Balancing Performance & Sustainability
When the word “plastic” enters design conversations, PVC (polyvinyl chloride) piping, siding, window frames—maybe even roofing—come to mind. Few consider insulation, moulding trim, wallcoverings, bathroom fixtures, flooring, beams, columns, and doors as derived from plastic, let alone the plastics blended into products for concrete chemicals, wood board, and paint. While this list of products clearly demonstrates plastics are prominent in today’s building market, many have yet to recognize the material as an answer for sustainable and green building design.
A recent survey of building professionals conducted by NFO World Group for the American Plastics Council (APC), indicates the most important characteristics considered in the selection of a building material are: safety (65 percent), durability (60 percent), and contributing to a healthy environment (59 percent). Unfortunately, the respondents failed to recognize plastics as a strong performer in those areas: only 23 percent listed plastics as easy to maintain, 22 percent rated them high in durability and versatility, and a mere 17 percent recognized plastics as a safe material. This contradiction between perception and reality hinders the adoption of plastics and the realization of their contribution to sustainable design.
As polymers, plastics are made up of chains of many different molecules, such as carbon, hydrogen, oxygen, and/or silicon. The majority of polymers are thermoplastic, meaning they can be formed, heated, and re- formed repeatedly. This property permits easy processing and facilitates recycling.
The construction industry accounts for the single largest end-user of polyurethanes (almost 635,029 t [700,000 tons] per year) in the form of rigid foams, binders, coatings, sealants, and adhesives. Accounting for more than 57 percent of polyurethanes used in construction, rigid foams are used in roofing and wall insulation, foam core panels, insulated doors, and air barrier sealants.
Due to their flexibility and versatility, they can be cut into sheets, slabs, or any desired design, as well as sprayed in place to meet specific building code requirements or custom designs. Polyurethanes are a durable sustainable design solution because they often arrive at the job site as a liquid, which saves on transportation costs and reduces waste.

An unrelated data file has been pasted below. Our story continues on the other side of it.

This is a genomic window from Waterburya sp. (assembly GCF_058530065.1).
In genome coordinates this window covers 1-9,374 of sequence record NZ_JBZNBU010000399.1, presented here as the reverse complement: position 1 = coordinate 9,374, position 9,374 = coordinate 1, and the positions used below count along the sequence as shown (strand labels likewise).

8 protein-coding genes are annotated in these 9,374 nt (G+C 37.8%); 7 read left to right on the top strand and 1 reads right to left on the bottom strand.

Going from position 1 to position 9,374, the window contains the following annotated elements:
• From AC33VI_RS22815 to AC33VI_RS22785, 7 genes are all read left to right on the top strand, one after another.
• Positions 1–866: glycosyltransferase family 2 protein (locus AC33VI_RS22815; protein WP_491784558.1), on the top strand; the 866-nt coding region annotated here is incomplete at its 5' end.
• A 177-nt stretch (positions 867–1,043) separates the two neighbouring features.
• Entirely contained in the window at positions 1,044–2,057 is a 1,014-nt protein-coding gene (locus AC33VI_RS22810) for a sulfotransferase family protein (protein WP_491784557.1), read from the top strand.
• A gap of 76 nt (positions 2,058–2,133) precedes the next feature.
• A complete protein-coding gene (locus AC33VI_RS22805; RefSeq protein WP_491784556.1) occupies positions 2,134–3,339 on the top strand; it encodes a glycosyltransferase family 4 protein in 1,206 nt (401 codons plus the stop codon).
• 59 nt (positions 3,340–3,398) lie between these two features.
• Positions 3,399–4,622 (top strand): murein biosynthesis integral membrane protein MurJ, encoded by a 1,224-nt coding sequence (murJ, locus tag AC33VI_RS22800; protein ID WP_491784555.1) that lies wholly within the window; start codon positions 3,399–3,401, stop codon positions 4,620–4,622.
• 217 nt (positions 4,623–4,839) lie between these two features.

Polyurethane-based binders, used both with wood and rubber, account for the second largest end-use of plastics. They are used in composite panel products to permanently join strands into oriented strandboard (OSB), hardboard (HB), medium-density fiberboard (MDF) and strawboard, particleboard (PB), and laminated veneer lumber (LVL).
Polyurethane-based sealants are used in joints and openings to prevent the passage of gases, liquids, and solids (dust and dirt). Similarly, polyurethane-based adhesives are used to bond wall and ceiling panels to the structural frame, floor joists to the sub-floor decking, and structural end, side, and interior shear walls to gypsum wallboard.
Polyurethane elastomers are used in the manufacture of outdoor and indoor athletic surfaces, as well as insulating windows, creating a thermal break and barrier to prevent heat loss and condensation build-up on the interior of the frame.
Spray polyurethane foam (SPF), used as roofing and insulation system applications, conforms to the surface to which it is applied￼and forms a seamless layer of insulation. Since SPF fills in gaps and seams during application, it is increasingly being used as an air barrier. SPF exhibits a high degree of sustainable characteristics, owing primarily to the minimal energy used in manufacturing the lightweight plastic, as well as decreased energy and transportation costs.
Energy studies performed by Texas A&M on their own roofs (presented at Texas A&M SPF Roofing Experience by Sam Cohen, PE, 1994) show the energy cost reductions obtained by applying SPF to more than 743,224 m2 (8 million sf) of roofing paid for the cost of the retrofit in a little over three years. SPF adhesives offer exceptional wind up-lift resistance, exceeding 3447 kPa (500 psi) over some substrates.
Polyisocyanurate (polyiso) laminate boardstock, used primarily in roofing and wall insulation, accounts for 85 percent of the total usage of rigid polyurethane foam in construction applications. It offers high insulation value— ranging between 5.6 to 7.9 R-value per 25 mm (1 in.)—as well as good moisture, fire, and impact resistance.
Another area in which plastics are becoming more commonly specified is the growing use of expanded polystyrene (EPS) in insulated concrete forms (ICFs). In this application, EPS provides lower energy bills, decreases noise by as much as one-third compared to ordinary insulated frame walls, and increases ease of construction and design flexibility.
Selecting EPS as a sustainable building element is increasing with the variety of products now available, such as geofoam (used as lightweight fill, thermal insulation, compressible inclusion, drainage, noise and small- amplitude vibration damping, and structural and soil stabilization). Plastic geofoams have a density that is only one to two percent of the density of soil, yet can be designed to be sufficiently strong and stiff enough to support road, rail, and aircraft loading.
The use of polycarbonate windows offers designers another alternative. Boasting a lower thermal conductivity than glass, use of this product reduces heating and cooling energy needs while providing additional high- strength, shatter-resistance during dangerous storm or hurricane weather.
|Plastic Resin||Alternative Product and End-Use||Energy Savings in Trillion J (Btu)|
|Polyurethane||Rubber for carpet underlay||20,574||(19.5)|
|PVC||Ceramic tile or linoleum for flooring||14,982||(14.2)|